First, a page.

Missing and Murdered Indigenous Women and Girls
Tina Fontaine was a 15-year-old First Nations girl found dead in 2014.
The commission has dealt with many staffing changes during its tenure.
Police had already declared Wood's death a homicide.
Wendy Carlick was an advocate for missing and murdered indigenous women.
"These individuals came to the house looking for someone else. I want to make that clear.''
An open letter says people are "deeply concerned" about the inquiry.
Our government has set aside $200-million this year to end discrimination against First Nations children in our child welfare system -- and Budget 2016 committed to increasing that amount for the next five years. Next year we are investing almost $250-million to end discrimination. But putting more money into the existing system simply isn't enough.
The justice system is clearly flawed, and it proves that police officers can get away with virtually anything. Instead of serving justice to the survivors, the system is openly protecting the perpetrators. It's also troublesome to see officers from the provincial police force launch a large lawsuit against Radio-Canada. Since when is it acceptable to go after journalists for uncovering the truths that plague our society?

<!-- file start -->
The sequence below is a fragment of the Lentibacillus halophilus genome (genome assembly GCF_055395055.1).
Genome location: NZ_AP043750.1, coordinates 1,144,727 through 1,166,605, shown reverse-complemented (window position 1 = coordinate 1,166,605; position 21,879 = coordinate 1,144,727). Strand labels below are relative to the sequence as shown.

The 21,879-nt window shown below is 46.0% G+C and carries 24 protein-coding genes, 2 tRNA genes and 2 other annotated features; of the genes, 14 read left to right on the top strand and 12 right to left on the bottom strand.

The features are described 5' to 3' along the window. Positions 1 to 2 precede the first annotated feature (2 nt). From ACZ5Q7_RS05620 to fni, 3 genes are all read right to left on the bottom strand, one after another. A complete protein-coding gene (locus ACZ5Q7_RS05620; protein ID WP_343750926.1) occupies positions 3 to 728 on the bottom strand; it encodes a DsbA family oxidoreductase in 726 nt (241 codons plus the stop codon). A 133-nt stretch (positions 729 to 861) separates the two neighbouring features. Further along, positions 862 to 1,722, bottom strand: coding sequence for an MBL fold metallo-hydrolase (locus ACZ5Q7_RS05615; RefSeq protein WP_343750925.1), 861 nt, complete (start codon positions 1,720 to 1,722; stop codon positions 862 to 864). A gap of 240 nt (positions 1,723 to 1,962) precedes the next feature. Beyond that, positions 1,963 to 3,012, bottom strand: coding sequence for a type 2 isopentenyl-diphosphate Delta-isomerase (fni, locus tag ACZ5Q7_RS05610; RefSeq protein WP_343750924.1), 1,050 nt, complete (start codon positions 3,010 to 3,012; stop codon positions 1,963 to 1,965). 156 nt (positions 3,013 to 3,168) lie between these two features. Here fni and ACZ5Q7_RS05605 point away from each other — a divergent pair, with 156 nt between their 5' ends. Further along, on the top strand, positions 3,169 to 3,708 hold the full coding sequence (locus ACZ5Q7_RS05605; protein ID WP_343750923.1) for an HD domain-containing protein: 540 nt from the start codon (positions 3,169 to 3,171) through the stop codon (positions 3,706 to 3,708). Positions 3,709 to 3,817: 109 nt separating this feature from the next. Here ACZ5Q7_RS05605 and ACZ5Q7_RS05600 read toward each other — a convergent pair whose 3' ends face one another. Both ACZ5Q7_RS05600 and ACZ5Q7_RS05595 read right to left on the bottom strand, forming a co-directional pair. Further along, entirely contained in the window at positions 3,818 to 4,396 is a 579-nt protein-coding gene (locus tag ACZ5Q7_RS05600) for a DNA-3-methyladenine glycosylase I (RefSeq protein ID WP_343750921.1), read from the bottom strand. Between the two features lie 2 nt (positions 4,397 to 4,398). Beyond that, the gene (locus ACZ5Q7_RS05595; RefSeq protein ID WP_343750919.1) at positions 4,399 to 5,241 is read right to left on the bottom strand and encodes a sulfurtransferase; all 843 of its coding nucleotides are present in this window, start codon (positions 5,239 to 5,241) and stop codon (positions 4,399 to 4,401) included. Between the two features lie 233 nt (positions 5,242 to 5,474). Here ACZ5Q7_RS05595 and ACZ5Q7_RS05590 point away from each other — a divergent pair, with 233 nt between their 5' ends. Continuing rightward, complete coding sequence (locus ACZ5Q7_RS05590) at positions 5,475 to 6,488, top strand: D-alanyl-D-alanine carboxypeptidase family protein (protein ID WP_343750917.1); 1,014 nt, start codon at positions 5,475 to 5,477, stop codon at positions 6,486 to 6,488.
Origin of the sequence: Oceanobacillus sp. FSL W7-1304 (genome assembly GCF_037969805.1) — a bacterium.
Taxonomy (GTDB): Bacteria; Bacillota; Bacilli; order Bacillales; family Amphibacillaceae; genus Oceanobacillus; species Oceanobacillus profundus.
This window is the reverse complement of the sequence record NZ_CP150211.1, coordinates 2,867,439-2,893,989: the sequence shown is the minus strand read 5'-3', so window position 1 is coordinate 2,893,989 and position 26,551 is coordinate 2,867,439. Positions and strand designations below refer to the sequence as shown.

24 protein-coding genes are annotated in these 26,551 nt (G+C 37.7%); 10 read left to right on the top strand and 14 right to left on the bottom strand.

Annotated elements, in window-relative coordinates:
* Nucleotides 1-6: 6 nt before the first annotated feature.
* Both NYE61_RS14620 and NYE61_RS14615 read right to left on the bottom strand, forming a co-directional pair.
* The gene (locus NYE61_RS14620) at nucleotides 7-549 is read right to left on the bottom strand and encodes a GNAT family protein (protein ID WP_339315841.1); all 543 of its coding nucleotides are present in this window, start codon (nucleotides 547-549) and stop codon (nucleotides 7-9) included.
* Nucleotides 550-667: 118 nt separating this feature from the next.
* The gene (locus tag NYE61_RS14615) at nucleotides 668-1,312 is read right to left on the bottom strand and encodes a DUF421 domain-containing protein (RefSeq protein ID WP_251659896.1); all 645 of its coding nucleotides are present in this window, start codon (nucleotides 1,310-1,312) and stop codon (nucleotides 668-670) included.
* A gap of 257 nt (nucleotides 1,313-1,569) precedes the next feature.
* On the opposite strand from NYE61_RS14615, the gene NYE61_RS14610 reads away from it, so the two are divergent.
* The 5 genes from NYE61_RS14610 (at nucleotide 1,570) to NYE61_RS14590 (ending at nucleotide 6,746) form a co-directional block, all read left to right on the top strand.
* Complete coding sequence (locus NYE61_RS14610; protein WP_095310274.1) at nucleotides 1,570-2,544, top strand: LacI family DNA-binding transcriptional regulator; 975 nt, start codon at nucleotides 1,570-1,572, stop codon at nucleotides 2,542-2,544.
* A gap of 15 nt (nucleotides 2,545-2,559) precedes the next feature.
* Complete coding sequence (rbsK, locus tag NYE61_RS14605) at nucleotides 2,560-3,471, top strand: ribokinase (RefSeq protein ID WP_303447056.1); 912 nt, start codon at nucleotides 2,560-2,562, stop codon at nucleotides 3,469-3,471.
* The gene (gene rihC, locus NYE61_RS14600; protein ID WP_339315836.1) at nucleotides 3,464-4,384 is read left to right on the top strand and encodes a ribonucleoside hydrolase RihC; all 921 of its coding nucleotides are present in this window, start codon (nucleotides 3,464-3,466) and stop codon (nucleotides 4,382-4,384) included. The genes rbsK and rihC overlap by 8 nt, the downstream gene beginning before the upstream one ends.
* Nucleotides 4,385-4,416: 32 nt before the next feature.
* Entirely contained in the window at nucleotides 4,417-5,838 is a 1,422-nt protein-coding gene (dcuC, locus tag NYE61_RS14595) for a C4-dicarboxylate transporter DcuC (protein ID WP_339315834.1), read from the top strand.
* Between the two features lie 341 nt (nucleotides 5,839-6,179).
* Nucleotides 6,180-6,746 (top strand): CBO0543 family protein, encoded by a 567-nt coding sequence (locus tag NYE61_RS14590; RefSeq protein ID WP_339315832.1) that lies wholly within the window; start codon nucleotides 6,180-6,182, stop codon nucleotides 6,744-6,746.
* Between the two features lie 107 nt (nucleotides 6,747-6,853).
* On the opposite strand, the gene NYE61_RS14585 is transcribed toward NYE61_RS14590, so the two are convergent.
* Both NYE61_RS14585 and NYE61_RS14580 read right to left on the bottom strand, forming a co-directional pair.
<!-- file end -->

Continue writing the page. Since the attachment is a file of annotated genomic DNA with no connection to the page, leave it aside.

Indigenous women and girls are at least three times more likely to experience violence than non-indigenous women and six times more likely to be murdered. On any given day, thousands of First Nations, Inuit and Métis women and children are living in emergency shelters to escape abuse (though on-reserve shelters remain woefully underfunded).
Advocates say there are more than 1200 missing and murdered Indigenous women in Canada, but these stories seldom garner national press. And Indigenous women in the provinces report a rate of violent victimization that is about 2.5 times higher than the rate for non-Indigenous women. We spoke with two Indigenous advocates and experts about what we should be talking about when it comes to sexual violence and Indigenous communities.